A nuclear pact between Japan and the United States has automatically been extended, despite growing international concern over Tokyo’s stockpile of plutonium. Japan has reportedly amassed enough plutonium to make 6,000 atomic bombs, prompting fears that the growing stockpile is vulnerable to terrorists and natural disasters. There are also concerns that the reserve could encourage regional powers such as China to follow suit or be used as an excuse by North Korea to circumvent its promises to denuclearise. The bilateral Japan-US nuclear pact, which came into force in July 1988, has permitted Tokyo to reprocess spent fuel, extract plutonium and enrich uranium for 30 years. The pact, which can now be terminated with only six months’ notice, puts Japan in the unusual position of being the only country in the world without nuclear arms that is allowed to reprocess spent nuclear fuel.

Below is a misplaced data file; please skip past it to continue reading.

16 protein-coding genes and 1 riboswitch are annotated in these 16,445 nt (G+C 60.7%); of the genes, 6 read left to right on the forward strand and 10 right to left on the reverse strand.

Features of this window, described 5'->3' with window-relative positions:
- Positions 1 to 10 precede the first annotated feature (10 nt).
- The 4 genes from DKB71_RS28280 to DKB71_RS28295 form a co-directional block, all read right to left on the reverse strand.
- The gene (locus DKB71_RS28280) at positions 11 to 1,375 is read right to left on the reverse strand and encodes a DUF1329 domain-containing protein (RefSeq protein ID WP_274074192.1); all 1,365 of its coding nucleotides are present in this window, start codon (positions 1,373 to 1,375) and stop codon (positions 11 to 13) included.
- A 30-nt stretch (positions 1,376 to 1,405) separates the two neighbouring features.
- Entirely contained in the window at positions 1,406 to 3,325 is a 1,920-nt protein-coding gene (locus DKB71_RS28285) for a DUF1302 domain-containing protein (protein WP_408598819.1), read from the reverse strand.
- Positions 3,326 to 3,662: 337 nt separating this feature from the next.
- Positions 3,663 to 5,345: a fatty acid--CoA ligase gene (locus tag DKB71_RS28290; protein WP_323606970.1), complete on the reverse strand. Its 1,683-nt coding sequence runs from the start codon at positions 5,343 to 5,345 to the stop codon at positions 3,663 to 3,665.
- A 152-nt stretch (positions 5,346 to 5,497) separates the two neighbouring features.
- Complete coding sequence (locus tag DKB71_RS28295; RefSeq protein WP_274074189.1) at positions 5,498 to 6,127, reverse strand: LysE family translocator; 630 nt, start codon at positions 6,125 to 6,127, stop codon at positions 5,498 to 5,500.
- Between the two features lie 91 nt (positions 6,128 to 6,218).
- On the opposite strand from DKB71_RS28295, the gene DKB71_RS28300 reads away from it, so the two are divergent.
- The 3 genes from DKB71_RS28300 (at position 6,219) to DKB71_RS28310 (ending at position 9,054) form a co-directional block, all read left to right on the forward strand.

Telegraph 18th July 2018 read more »
Japan has amassed enough plutonium to make 6,000 atomic bombs as part of a programme to fuel its nuclear plants, but the concern is growing that the stockpile is vulnerable to terrorists and natural disasters. Japan has long been the world’s only non-nuclear-armed country with a programme to reprocess spent nuclear fuel from its power plants into plutonium. Today a decade-old deal with the United States which allows Japan to reprocess plutonium was renewed, but the pact can be terminated by either side with just six months’ notice.
New Indian Express 17th July 2018 read more »